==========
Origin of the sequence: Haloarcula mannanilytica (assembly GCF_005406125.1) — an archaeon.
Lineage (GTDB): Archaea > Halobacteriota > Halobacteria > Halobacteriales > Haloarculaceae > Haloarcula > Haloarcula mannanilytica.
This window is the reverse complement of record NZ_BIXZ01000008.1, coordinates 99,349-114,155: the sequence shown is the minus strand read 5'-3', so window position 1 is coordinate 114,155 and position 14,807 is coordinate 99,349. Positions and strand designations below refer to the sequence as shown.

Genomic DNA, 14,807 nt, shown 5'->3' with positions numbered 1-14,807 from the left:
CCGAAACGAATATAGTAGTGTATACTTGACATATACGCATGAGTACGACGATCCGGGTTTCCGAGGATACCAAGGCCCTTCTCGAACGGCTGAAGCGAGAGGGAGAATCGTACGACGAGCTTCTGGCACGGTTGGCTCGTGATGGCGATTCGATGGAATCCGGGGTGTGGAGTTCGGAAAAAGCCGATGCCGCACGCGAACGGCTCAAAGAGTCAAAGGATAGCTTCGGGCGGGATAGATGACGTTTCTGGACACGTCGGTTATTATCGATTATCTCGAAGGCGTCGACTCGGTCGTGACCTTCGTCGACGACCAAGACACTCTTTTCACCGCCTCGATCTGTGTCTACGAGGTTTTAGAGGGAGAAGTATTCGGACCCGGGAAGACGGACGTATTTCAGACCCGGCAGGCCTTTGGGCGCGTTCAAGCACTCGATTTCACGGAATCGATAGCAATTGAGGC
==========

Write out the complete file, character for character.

Origin of the sequence: Haloarcula mannanilytica (assembly GCF_005406125.1) — an archaeon.
Lineage (GTDB): Archaea > Halobacteriota > Halobacteria > Halobacteriales > Haloarculaceae > Haloarcula > Haloarcula mannanilytica.
This window is the reverse complement of record NZ_BIXZ01000008.1, coordinates 99,349-114,155: the sequence shown is the minus strand read 5'-3', so window position 1 is coordinate 114,155 and position 14,807 is coordinate 99,349. Positions and strand designations below refer to the sequence as shown.

Genomic DNA, 14,807 nt, shown 5'->3' with positions numbered 1-14,807 from the left:
CCGAAACGAATATAGTAGTGTATACTTGACATATACGCATGAGTACGACGATCCGGGTTTCCGAGGATACCAAGGCCCTTCTCGAACGGCTGAAGCGAGAGGGAGAATCGTACGACGAGCTTCTGGCACGGTTGGCTCGTGATGGCGATTCGATGGAATCCGGGGTGTGGAGTTCGGAAAAAGCCGATGCCGCACGCGAACGGCTCAAAGAGTCAAAGGATAGCTTCGGGCGGGATAGATGACGTTTCTGGACACGTCGGTTATTATCGATTATCTCGAAGGCGTCGACTCGGTCGTGACCTTCGTCGACGACCAAGACACTCTTTTCACCGCCTCGATCTGTGTCTACGAGGTTTTAGAGGGAGAAGTATTCGGACCCGGGAAGACGGACGTATTTCAGACCCGGCAGGCCTTTGGGCGCGTTCAAGCACTCGATTTCACGGAATCGATAGCAATTGAGGC